Also called “tactile learners”, kinesthetic learners struggle the most with passive learning. This type of learner needs to be bodily engaged while learning; they need to be able to create, practice, and collaborate. Kinesthetic learners do great in “learn-by-doing” environments.
To accommodate kinesthetic learners, include dialogue simulations and role-playing scenarios in your training program. Make sure to also promote collaboration by assigning them team projects to work on and by encouraging them to ask questions during instructor-led sessions.
So there you have it: catering to these four different learning styles in the workplace will ultimately help ensure the success of your employee training program.
Tips for creating an inclusive training program
Chances are, your team consists of at least some people from each learner category. Besides, each person could have — and probably has — more than one learning style. For example, the same employee could prefer to read a guide to learn about a product’s key functionality, while a video or a role-playing activity would be more suitable to understand how to use selling techniques.
Below are some tips for ensuring your training program is inclusive for a diverse workforce.
Invest in combined learning
Trying to accommodate all four different learning styles in the workplace may feel like a study in futility, but the solution is simple. The best thing you can do is use combined learning, aka combine techniques from each one of the four categories.
For example, one learning module can include one instructor-led session (recorded, with the transcript made available), microlearning videos with subtitles, infographics, reading material, simulations, and collaborative assignments. That way there’s something for everyone — and not one learner type has an unfair advantage over the other types.
Focus on learner engagement
Most likely, and especially if you’re training large teams, you don’t know each person’s learning style. One thing is for sure, though: people use their senses to engage with the training content. And the more engaged they are, the more they learn. So, make sure your training gives learners the chance to express themselves and be actively involved. You can add quizzes or short exercises that ask learners to click, drag and drop, or type. You could give them the chance to record a video or audio answer to an assignment. And you can create dedicated spaces (i.e. forums) where learners and instructors can connect and interact.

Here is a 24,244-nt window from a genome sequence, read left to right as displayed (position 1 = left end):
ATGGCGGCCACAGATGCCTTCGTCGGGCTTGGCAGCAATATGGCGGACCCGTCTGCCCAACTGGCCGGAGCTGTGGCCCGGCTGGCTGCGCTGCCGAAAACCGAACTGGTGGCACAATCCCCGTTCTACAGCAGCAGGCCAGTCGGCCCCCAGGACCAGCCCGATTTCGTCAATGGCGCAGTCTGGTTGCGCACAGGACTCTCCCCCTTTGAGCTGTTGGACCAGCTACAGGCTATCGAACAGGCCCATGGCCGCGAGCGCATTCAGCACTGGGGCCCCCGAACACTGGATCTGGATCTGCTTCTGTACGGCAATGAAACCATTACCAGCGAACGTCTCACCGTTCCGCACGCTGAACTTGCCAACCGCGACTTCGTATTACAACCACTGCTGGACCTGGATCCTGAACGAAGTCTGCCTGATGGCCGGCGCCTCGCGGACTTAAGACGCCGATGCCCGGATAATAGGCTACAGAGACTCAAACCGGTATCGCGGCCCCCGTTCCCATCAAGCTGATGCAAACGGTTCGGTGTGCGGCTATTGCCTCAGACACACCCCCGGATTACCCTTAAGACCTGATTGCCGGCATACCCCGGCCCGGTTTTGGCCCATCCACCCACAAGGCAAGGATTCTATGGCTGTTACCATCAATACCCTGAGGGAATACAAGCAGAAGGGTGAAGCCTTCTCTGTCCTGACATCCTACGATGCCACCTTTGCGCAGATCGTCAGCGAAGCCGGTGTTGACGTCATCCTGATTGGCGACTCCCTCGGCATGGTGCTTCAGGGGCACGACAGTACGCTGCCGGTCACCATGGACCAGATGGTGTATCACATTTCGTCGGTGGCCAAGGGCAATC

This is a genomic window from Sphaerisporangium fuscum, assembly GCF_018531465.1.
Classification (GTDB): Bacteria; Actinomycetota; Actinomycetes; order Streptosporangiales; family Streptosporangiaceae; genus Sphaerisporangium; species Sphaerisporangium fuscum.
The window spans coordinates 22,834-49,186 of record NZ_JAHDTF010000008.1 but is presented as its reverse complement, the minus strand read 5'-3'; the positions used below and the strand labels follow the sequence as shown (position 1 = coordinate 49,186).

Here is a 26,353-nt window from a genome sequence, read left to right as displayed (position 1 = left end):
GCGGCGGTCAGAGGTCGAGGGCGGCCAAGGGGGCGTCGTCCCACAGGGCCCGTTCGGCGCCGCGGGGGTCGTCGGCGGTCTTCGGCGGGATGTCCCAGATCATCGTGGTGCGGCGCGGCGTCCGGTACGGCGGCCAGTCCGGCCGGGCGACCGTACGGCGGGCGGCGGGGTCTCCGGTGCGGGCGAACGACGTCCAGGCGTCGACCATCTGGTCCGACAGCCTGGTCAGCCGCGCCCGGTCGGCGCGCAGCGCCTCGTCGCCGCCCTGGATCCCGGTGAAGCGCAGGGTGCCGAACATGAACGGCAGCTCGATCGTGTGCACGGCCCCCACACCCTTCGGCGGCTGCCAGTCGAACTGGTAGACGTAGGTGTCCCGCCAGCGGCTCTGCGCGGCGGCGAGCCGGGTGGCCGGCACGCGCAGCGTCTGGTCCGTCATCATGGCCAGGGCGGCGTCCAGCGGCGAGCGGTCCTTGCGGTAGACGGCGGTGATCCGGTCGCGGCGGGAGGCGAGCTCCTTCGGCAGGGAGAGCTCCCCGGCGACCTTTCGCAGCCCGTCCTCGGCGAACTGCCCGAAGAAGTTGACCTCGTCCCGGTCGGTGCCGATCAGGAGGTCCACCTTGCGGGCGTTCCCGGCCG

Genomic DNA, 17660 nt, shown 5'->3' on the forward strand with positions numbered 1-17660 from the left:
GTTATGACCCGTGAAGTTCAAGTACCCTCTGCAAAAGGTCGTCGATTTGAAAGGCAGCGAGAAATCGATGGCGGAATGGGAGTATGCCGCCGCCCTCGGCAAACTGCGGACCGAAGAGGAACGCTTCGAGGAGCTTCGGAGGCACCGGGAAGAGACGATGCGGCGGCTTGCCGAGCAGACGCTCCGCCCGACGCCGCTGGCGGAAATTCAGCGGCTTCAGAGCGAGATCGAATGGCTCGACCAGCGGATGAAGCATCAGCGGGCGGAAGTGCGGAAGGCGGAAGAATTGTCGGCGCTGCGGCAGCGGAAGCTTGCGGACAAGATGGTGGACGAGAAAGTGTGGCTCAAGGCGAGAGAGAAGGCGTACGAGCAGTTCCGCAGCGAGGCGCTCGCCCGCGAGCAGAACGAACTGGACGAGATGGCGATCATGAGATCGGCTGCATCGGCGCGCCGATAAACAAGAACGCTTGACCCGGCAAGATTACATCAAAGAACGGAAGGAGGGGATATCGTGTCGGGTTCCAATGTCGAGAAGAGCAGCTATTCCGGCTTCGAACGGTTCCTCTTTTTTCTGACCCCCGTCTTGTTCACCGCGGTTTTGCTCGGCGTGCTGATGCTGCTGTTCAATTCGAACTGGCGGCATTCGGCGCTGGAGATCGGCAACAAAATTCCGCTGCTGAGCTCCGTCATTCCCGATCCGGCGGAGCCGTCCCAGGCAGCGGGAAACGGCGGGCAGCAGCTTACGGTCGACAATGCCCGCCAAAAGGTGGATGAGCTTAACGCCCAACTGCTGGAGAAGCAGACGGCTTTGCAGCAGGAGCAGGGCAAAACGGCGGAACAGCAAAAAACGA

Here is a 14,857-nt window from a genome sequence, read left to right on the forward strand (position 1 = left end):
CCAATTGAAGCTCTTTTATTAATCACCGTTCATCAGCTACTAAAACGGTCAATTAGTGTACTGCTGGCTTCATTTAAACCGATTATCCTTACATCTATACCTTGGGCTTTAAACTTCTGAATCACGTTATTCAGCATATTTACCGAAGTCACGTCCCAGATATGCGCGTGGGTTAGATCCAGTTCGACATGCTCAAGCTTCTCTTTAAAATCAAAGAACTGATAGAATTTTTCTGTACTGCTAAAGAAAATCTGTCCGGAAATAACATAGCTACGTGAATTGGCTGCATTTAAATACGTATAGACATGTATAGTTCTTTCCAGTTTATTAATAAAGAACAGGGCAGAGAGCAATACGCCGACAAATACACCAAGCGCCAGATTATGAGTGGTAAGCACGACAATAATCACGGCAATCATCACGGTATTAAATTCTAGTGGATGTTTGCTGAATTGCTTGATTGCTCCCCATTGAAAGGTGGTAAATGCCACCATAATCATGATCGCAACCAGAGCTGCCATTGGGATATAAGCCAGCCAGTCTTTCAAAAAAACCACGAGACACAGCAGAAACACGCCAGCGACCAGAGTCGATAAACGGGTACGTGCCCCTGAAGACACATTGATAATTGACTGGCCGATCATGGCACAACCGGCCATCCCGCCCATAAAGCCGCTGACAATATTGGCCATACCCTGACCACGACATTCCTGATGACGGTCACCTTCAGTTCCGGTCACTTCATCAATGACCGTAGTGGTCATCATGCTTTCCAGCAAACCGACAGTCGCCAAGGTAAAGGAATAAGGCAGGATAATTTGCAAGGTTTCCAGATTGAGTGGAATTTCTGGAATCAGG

Strike a balance between self-paced and structured learning
With so many employees having to reconfigure their schedules as they work remotely due to the pandemic, flexibility matters. But so does having a structure when it comes to learning. Offering a mix of set and self-paced modules will help alleviate stress in already overworked employees and show you’re taking their personal circumstances into consideration. And whatever you do, always make sure to give learners the opportunity to retake courses and listen to the material again. Repetition and practice help knowledge stick.
Training is and should be for everyone, regardless of their different types of learning styles. Offering inclusive learning is not just a box you tick; it’s an integral part of your success story.
To make sure your training indeed caters to all learning styles in the workplace, you need to be able to have access to the right data and reports. The data will tell you where your employees struggle, what they learn after a training course, and how much information they retain in the long run. You also need access to the right tools to build all those elements that accommodate different learning styles — from microlearning videos to infographics and everything in between.
In other words, you need a training platform that can help you create this inclusive learning experience in the workplace.